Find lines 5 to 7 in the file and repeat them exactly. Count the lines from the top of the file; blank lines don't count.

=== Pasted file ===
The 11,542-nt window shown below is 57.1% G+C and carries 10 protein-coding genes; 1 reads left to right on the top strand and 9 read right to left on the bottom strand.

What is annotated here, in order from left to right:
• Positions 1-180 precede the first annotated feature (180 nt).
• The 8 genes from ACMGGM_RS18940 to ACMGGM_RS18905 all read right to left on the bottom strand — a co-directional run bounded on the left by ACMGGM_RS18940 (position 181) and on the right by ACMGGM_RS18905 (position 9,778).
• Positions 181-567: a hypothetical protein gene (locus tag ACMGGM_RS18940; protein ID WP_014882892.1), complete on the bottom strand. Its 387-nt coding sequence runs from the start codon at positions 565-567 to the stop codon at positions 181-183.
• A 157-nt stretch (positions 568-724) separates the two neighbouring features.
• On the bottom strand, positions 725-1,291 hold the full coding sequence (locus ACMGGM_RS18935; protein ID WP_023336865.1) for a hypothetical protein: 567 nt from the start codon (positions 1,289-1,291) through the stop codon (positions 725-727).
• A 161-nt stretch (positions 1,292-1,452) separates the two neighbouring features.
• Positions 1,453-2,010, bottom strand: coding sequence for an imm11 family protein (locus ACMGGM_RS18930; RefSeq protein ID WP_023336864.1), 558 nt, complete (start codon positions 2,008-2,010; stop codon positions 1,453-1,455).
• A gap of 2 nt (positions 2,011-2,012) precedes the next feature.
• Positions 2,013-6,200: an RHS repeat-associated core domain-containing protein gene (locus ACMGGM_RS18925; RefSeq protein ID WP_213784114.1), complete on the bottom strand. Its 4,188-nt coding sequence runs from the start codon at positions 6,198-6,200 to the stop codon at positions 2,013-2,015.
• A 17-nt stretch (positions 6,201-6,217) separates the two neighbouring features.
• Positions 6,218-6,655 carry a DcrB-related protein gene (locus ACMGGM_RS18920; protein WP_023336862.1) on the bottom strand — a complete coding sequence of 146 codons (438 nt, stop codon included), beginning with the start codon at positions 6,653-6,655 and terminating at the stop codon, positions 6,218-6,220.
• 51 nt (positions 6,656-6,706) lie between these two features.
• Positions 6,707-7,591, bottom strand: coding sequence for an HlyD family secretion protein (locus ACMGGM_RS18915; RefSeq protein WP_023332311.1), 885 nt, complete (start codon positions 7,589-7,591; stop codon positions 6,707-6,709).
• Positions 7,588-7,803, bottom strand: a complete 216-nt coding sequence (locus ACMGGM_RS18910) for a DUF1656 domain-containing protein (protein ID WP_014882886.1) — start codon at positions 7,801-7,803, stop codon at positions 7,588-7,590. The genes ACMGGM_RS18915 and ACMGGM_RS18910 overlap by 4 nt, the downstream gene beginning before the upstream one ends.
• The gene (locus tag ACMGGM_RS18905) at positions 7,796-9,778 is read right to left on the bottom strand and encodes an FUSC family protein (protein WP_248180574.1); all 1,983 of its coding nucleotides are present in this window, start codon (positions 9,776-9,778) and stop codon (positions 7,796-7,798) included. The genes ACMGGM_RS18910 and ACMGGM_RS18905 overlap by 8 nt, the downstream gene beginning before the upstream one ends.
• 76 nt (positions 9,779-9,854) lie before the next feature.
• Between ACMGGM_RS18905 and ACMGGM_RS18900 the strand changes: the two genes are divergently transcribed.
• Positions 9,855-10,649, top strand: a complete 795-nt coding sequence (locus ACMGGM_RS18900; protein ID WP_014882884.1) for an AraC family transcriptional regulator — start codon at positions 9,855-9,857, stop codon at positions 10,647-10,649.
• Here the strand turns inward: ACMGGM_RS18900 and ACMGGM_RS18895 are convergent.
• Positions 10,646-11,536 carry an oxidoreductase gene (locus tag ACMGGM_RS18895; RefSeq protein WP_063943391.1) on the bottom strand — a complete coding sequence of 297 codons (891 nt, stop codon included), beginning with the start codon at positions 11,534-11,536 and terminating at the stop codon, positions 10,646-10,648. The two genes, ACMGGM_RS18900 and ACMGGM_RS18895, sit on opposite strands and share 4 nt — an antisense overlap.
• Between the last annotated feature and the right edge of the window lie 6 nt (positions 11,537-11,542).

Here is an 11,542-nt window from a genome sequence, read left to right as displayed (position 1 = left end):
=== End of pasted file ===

• Positions 181-567: a hypothetical protein gene (locus tag ACMGGM_RS18940; protein ID WP_014882892.1), complete on the bottom strand. Its 387-nt coding sequence runs from the start codon at positions 565-567 to the stop codon at positions 181-183.
• A 157-nt stretch (positions 568-724) separates the two neighbouring features.
• On the bottom strand, positions 725-1,291 hold the full coding sequence (locus ACMGGM_RS18935; protein ID WP_023336865.1) for a hypothetical protein: 567 nt from the start codon (positions 1,289-1,291) through the stop codon (positions 725-727).